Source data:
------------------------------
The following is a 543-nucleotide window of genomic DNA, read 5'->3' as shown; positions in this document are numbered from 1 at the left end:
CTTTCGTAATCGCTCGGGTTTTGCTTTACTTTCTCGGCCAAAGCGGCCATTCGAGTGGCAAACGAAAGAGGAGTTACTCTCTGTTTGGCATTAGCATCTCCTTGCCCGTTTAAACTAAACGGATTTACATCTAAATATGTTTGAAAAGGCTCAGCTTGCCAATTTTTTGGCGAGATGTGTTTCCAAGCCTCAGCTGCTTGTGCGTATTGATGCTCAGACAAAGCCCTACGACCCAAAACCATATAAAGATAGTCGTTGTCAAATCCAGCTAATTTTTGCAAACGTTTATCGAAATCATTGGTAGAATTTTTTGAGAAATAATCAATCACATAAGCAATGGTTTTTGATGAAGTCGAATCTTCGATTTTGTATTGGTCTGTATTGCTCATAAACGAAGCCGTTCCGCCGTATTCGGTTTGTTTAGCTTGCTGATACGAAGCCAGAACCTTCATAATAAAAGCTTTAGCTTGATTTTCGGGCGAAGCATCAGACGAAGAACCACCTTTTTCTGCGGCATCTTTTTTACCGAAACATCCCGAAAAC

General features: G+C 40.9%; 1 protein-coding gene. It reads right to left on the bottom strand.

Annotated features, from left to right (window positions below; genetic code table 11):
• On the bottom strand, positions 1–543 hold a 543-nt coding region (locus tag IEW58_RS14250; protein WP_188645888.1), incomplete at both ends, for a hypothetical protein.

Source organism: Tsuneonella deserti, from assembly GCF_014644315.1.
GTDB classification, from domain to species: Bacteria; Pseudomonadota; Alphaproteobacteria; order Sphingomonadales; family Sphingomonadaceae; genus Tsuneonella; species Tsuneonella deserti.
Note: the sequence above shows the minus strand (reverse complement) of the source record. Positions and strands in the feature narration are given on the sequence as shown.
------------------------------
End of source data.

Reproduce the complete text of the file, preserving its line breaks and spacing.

The following is a 543-nucleotide window of genomic DNA, read 5'->3' as shown; positions in this document are numbered from 1 at the left end:
CTTTCGTAATCGCTCGGGTTTTGCTTTACTTTCTCGGCCAAAGCGGCCATTCGAGTGGCAAACGAAAGAGGAGTTACTCTCTGTTTGGCATTAGCATCTCCTTGCCCGTTTAAACTAAACGGATTTACATCTAAATATGTTTGAAAAGGCTCAGCTTGCCAATTTTTTGGCGAGATGTGTTTCCAAGCCTCAGCTGCTTGTGCGTATTGATGCTCAGACAAAGCCCTACGACCCAAAACCATATAAAGATAGTCGTTGTCAAATCCAGCTAATTTTTGCAAACGTTTATCGAAATCATTGGTAGAATTTTTTGAGAAATAATCAATCACATAAGCAATGGTTTTTGATGAAGTCGAATCTTCGATTTTGTATTGGTCTGTATTGCTCATAAACGAAGCCGTTCCGCCGTATTCGGTTTGTTTAGCTTGCTGATACGAAGCCAGAACCTTCATAATAAAAGCTTTAGCTTGATTTTCGGGCGAAGCATCAGACGAAGAACCACCTTTTTCTGCGGCATCTTTTTTACCGAAACATCCCGAAAAC

General features: G+C 40.9%; 1 protein-coding gene. It reads right to left on the bottom strand.

Annotated features, from left to right (window positions below; genetic code table 11):
• On the bottom strand, positions 1–543 hold a 543-nt coding region (locus tag IEW58_RS14250; protein WP_188645888.1), incomplete at both ends, for a hypothetical protein.

Source organism: Tsuneonella deserti, from assembly GCF_014644315.1.
GTDB classification, from domain to species: Bacteria; Pseudomonadota; Alphaproteobacteria; order Sphingomonadales; family Sphingomonadaceae; genus Tsuneonella; species Tsuneonella deserti.
Note: the sequence above shows the minus strand (reverse complement) of the source record. Positions and strands in the feature narration are given on the sequence as shown.